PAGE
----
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Saluting Coaching Great Pat Summitt

Women's basketball had its own John Wooden

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Pat Summitt
Head coach Pat Summitt talks to Shanna Zolman #1 of the Tennessee Lady Vols during a break in the action against the Michigan State Spartans in the Semifinal game of the Women’s NCAA Basketball Championship on April 3, 2005, at the RCA Dome in Indianapolis, Indiana. (Andy Lyons/Getty Images)

Pat Summitt was only 59 when she was diagnosed with dementia, which took her life at just 64 on June 28. This didn’t stop her from coaching 38 seasons at the University of Tennessee, posting a winning record in each of them. She won her first national title in 1987 at age 34 and her eighth and final in 2008 at 55. She posted a 1,098-208 record, becoming the first college coach to reach 1,000 victories, and she still has the most wins in women’s or men’s college basketball history. She also played a crucial role in U.S. Olympic basketball history, coaching the U.S. women to their first gold in 1984.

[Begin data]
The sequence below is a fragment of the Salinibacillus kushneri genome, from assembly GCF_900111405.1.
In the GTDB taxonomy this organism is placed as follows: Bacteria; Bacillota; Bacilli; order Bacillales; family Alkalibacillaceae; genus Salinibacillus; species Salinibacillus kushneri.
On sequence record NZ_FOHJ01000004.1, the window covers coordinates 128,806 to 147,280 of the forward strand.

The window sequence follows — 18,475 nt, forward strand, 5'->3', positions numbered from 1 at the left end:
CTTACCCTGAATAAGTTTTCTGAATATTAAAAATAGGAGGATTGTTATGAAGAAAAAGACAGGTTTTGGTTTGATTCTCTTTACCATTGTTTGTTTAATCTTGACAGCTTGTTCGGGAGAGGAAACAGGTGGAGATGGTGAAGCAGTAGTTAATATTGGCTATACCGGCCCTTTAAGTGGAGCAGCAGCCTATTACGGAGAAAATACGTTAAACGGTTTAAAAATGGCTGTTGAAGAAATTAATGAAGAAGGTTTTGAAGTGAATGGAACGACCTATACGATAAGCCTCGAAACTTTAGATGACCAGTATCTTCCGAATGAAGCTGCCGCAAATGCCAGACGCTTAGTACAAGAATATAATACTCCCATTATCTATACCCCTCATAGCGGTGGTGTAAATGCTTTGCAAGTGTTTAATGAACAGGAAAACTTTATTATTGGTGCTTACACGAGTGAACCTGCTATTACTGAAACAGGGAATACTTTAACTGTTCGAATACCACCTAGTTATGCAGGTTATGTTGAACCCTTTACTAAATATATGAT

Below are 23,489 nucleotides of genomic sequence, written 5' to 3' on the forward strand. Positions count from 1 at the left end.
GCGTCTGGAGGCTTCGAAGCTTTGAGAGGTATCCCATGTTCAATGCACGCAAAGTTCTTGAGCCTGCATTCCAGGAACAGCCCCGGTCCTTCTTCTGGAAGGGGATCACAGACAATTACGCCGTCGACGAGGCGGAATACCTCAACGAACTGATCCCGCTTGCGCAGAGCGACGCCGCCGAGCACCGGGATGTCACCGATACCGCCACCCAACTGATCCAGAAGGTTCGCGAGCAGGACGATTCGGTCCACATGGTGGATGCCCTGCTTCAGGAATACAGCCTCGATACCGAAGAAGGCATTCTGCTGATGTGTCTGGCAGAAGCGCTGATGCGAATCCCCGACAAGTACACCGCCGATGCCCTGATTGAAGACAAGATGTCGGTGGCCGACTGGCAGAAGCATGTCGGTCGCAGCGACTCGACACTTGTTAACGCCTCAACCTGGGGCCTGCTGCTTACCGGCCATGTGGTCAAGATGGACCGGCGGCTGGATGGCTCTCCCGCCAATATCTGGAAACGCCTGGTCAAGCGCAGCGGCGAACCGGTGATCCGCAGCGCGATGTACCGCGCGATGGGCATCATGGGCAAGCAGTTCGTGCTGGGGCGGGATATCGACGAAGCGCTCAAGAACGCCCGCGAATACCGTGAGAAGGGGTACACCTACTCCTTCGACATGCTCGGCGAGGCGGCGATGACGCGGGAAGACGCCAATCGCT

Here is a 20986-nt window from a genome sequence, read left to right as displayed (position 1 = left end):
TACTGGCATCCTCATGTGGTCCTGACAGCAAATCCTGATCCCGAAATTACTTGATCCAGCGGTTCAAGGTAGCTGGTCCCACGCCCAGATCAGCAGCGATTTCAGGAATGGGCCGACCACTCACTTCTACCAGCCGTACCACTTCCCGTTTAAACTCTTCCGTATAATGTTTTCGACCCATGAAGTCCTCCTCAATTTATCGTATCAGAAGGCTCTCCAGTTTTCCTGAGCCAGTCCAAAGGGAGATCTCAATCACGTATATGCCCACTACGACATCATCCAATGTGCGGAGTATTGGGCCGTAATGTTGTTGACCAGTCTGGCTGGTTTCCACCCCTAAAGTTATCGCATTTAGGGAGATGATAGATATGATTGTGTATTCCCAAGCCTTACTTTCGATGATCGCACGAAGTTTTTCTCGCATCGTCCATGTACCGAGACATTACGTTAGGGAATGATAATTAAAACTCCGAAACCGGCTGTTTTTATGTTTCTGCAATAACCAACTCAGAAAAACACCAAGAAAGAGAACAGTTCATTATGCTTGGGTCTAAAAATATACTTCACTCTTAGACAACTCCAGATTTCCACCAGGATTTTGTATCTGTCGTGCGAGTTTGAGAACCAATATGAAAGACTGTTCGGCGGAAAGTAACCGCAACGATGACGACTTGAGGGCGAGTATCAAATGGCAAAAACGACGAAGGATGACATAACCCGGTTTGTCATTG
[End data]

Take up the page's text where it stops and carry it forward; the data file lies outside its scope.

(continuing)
Her legacy goes beyond mere wins: Quite simply, she was key to elevating women’s basketball to the point it couldn’t be ignored by the greater world. She was the only woman to make the Sporting News‘ list of the 50 greatest coaches, coming in at No. 11. Tennessee’s rivalry with the equally successful University of Connecticut ensured there were at least two women’s programs with achievements (and followings) to match that of the men.

Click here to read 2014 tributes by her greatest rival, UConn’s coach Geno Auriemma, and her one-time Olympic mentor, Indiana’s legendary coach Bobby Knight.

Pat Summitt
Tennessee coach Pat Summitt celebrates with Volunteer fans following a 64-48 victory over Stanford in the NCAA Women’s Basketball Championship game at the St. Pete Times Forum in Tampa, Florida, Tueday, April 8, 2008. (Gary W. Green/Orlando Sentinel/MCT via Getty Images)